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June 2008

Signal to Noise

Dengue Fever: Venus On Earth (M80 Records)
When most Americans think of psychedelic rock, they think of San Francisco in the late 60s. But it was actually a diverse global movement, with active scenes in Japan, Latin America and even Turkey (check out Normal Records’ Love, Peace & Poetry compilations for more). L.A.’s Dengue Fever have crafted two superb albums that draw on Cambodia’s distinct brand of psychedelica, and their newest, Venus On Earth, continues in that vein with the hypnotic “Seeing Hands” and jangly “Laugh Track”. They’ve expanded their focus this time around, though, with lead singer Chhom Nimol adding an exotic edge to newfound jazz, surf and spaghetti-western influences. The record’s high point is the breakout college radio hit “Tiger Phone Card”, an irresistible piece of throwback pop about the challenges of a long distance relationship (and I mean long, specifically the distance between New York and Phnom Penh). Venus On Earth charts an exciting new course for Dengue Fever beyond mere revivalism—with roots that span several continents to create a single unique sound, this is truly world music.

Does It Offend You, Yeah?: You Have No Idea What You're Getting Yourself Into (Almost Gold Records)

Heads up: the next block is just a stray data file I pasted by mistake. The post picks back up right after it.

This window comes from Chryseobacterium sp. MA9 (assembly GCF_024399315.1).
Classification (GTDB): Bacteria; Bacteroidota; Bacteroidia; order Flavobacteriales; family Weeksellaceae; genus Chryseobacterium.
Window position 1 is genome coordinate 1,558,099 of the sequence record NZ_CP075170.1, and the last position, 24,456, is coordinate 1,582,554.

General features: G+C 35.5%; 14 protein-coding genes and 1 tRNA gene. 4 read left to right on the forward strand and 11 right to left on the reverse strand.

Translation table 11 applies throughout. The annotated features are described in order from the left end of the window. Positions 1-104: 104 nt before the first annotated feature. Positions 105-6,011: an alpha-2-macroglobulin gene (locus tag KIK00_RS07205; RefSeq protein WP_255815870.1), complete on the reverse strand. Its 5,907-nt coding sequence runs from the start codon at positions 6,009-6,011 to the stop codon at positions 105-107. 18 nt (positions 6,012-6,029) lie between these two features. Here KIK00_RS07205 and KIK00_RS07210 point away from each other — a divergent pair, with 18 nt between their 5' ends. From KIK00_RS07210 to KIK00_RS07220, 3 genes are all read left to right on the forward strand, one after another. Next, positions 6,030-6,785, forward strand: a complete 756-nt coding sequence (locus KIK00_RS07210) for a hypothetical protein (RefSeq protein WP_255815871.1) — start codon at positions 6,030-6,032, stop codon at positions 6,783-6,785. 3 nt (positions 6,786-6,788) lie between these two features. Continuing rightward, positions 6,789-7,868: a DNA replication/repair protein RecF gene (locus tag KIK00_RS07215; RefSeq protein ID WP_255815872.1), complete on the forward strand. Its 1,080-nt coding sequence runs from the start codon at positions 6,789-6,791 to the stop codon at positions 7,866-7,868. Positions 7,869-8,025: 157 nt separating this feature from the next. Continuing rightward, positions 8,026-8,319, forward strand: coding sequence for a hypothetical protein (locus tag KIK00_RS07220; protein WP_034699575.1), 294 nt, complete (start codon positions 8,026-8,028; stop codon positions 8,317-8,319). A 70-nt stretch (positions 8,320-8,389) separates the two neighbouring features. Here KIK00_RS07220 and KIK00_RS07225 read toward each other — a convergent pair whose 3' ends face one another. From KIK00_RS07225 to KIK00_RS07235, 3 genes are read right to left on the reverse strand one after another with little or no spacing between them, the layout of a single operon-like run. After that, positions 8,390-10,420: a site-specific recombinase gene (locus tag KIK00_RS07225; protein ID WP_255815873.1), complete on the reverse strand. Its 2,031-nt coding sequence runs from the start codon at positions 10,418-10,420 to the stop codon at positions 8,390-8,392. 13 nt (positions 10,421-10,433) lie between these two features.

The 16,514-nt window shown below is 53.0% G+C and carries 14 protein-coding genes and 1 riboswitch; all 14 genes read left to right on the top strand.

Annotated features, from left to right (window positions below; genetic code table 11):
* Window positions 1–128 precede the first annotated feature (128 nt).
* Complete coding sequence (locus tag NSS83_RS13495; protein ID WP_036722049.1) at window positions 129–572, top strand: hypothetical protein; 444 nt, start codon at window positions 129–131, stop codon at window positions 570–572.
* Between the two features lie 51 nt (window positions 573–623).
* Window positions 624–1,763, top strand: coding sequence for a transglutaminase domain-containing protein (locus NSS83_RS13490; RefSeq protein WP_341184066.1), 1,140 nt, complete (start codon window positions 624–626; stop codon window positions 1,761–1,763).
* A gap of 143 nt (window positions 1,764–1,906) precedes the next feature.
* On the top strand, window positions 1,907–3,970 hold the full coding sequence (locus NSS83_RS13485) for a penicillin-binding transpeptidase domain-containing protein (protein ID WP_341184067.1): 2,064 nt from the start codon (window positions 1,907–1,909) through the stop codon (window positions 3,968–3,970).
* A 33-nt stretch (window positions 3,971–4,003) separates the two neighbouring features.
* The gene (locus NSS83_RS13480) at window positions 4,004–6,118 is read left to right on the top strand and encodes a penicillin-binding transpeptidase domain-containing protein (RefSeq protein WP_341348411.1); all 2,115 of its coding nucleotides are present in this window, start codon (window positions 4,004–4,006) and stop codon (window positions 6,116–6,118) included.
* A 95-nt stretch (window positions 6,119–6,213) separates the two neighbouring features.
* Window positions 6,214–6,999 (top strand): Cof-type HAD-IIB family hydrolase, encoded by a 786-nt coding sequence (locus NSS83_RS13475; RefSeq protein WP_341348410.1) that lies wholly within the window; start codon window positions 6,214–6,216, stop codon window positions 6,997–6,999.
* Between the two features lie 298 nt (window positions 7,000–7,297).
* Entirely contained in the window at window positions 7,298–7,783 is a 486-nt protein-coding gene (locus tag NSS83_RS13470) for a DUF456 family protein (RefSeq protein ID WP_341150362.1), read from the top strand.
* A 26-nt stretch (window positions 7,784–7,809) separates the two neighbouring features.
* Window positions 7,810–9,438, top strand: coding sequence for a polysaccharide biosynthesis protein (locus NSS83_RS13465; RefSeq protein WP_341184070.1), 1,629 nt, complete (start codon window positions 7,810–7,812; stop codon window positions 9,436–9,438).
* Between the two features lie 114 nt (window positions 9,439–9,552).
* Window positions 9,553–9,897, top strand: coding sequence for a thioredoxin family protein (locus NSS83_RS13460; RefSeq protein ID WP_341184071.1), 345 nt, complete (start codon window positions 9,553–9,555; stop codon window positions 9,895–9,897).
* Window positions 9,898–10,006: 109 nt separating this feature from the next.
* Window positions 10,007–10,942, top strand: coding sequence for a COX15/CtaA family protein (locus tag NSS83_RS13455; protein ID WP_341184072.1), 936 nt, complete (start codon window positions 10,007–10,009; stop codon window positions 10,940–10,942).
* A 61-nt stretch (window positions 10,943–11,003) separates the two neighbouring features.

Named after a Ricky Gervais outburst from the UK version of The Office, this British band is rarely offensive but sometimes annoying. First off, there’s the name, which is only the first sign of their proclivity for overwrought titles (track six is called “Attack of the 60 Ft Lesbian Octopus”). They also try to live up to the name a little too much; there’s unnecessary feedback all over the place, and a song called “Let’s Make Out” mostly consists of lead singer Morgan Quaintance yelling “let’s make out” for three minutes straight. For all their bratty bluster, though, this is a four-piece band that makes dance music, and that’s a pretty original idea. The dance-punk movement a few years ago was great, but all of those bands were trying to be Gang of Four, not Daft Punk. Songs like “With A Heavy Heart” and “Weird Science” are unambiguously made for the dance floor, not the pages of uppity music journals looking for the next big trend. Does It Offend You, Yeah? sounds like a mall-trash version of something from the stylish DFA label, refreshingly pretension-free and content to be a really awesome party band. To that end, they’re pretty damned irresistible.


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